1 Introduction

The challenge of transforming the teaching-learning processes to train professionals adapted to the new times has evidenced the need to promote scenarios allowing the development of competencies such as adaptivity, autonomy, self-learning, teamwork or anticipation, considered, according to Uskov et al. (2018), characteristic of smart classrooms.

In this context, activities in which students work with real problems take on special relevance. For that aim, it is important to design learning that combines both real and virtual learning environments (Zhu et al., 2016) and where technology-enhanced-learning may play an important role. In this line, there are innovative learning initiatives including learning-by-doing, flipped classroom, game-based learning, adaptive teaching, or collaborative learning, among others, whose outcomes are demonstrating their benefits and contribution to what is called smart pedagogy.

These new trends in education make a good deal of sense in the field of engineering and particularly in water planning, which has become a globalized issue, is changing at an unprecedented rate because it deals with a critical resource for humans, and suitable characterization, prediction and response to threats are required. The evaluation of hydrological risk assessment and modelling studies are vitally important, especially in Mediterranean countries, due to the extreme irregularity of the water regime. Flood control studies are needed to protect infrastructures close to rivers against periodic extreme events. In contrast, dams are required to store water for dry periods. In addition, there is a high degree of uncertainty associated with the impact of climate change. When these issues are analysed in engineering studies, students encounter learning difficulties regarding the theoretical concepts of hydrology, the management of different sources of information (topographical features, meteorological data and land use, among others) and the use of tools such as the Geographical Information Systems. Under this scenario, smart pedagogies provide educators with strategies to elicit students’ development of competences.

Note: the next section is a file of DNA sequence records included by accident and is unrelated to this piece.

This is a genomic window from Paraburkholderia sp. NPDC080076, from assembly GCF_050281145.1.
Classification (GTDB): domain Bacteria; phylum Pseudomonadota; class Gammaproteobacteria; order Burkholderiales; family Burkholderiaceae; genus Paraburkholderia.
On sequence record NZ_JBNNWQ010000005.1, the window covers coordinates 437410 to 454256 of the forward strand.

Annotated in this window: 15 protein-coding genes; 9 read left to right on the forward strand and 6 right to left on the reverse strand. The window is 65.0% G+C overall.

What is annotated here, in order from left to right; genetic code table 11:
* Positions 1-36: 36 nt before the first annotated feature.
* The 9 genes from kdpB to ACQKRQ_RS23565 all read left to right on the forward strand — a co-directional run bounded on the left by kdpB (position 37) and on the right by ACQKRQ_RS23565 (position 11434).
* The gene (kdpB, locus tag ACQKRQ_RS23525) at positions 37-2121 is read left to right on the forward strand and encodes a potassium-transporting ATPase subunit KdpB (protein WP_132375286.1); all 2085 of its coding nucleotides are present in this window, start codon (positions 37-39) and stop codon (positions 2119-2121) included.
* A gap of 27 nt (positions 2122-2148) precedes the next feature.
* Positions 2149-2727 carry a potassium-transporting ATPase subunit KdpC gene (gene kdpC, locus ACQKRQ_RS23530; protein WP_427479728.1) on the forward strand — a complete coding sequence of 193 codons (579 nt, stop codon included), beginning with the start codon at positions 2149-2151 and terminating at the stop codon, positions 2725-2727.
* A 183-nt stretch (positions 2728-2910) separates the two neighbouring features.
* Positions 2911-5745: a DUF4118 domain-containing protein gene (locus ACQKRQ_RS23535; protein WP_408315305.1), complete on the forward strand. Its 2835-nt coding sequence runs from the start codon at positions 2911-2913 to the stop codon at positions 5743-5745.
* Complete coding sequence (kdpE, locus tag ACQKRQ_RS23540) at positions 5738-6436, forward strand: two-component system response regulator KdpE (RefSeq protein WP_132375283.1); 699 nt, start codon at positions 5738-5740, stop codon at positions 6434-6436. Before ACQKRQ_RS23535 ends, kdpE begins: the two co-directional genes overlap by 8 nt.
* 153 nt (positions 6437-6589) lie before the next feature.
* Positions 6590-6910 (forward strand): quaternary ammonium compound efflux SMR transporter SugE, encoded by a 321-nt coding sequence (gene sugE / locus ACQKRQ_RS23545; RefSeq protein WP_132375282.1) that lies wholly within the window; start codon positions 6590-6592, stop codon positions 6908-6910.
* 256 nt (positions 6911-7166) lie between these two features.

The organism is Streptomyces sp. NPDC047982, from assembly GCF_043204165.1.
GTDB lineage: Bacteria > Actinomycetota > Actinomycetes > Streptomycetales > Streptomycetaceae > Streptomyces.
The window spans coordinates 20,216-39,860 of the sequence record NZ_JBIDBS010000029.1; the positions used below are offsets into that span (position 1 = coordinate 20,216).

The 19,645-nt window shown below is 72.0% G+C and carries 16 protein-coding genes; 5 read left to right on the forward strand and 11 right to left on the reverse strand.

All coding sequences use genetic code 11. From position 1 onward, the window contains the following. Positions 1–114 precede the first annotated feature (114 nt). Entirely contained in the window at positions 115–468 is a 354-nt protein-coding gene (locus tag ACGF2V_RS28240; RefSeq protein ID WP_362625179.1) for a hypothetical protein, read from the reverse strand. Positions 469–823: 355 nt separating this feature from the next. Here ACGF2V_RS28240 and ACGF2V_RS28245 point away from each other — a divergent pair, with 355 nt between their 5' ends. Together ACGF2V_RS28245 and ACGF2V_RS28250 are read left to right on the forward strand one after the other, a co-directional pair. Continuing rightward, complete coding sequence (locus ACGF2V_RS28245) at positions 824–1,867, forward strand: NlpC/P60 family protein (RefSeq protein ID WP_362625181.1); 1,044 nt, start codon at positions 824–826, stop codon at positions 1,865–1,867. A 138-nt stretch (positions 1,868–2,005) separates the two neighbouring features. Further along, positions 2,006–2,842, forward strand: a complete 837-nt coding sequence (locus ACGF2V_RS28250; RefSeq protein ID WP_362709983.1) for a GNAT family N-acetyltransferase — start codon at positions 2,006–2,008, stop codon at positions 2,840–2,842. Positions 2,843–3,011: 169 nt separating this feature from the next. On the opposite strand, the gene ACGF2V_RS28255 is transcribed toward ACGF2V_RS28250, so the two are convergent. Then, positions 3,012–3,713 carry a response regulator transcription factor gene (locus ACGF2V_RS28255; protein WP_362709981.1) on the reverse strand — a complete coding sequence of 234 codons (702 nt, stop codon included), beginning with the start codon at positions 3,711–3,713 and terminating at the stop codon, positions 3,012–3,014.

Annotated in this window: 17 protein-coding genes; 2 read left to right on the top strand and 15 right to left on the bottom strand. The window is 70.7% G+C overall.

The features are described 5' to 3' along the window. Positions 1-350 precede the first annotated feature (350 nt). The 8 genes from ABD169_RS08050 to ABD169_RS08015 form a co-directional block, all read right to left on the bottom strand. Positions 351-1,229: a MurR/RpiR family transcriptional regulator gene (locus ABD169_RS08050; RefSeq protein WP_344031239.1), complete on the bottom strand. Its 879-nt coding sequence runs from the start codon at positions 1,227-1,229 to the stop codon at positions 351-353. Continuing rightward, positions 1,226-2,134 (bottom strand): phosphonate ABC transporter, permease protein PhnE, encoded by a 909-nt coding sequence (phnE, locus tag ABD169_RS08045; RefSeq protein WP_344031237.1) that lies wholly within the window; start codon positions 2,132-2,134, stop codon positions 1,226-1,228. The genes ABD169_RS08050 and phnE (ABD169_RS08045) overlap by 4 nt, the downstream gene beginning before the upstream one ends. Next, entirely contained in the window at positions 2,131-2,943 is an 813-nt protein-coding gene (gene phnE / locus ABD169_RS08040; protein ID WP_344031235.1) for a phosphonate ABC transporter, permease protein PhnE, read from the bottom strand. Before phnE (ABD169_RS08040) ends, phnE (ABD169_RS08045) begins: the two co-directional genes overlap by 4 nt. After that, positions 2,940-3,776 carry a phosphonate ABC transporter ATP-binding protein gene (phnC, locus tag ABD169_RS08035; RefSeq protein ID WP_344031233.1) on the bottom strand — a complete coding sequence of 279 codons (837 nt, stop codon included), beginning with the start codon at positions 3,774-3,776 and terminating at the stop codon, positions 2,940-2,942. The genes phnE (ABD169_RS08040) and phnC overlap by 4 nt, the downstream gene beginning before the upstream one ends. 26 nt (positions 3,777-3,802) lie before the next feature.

On one hand, cooperative learning in engineering degrees has demonstrated its capacity to improve training in technical, personal and contextual competences (De los Ríos et al., 2010; Wan Alwi et al., 2012). The use of virtual reality to implement such teaching strategies has proven to be positively perceived by students (Fernández-Ahumada et al., 2020). These methodological approaches also allow students to develop critical thinking and improve social skills, by sharing or defending their ideas. At the same time, aspects such as creativity, autonomy, life-long learning and the capacity of analysis are strengthened when the students work on common scenarios or real cases they may face in the future as professionals (Göl & Nafalski, 2007; Schaf et al., 2009; Rodríguez-Donaire & Amante, 2012; Redel et al., 2014).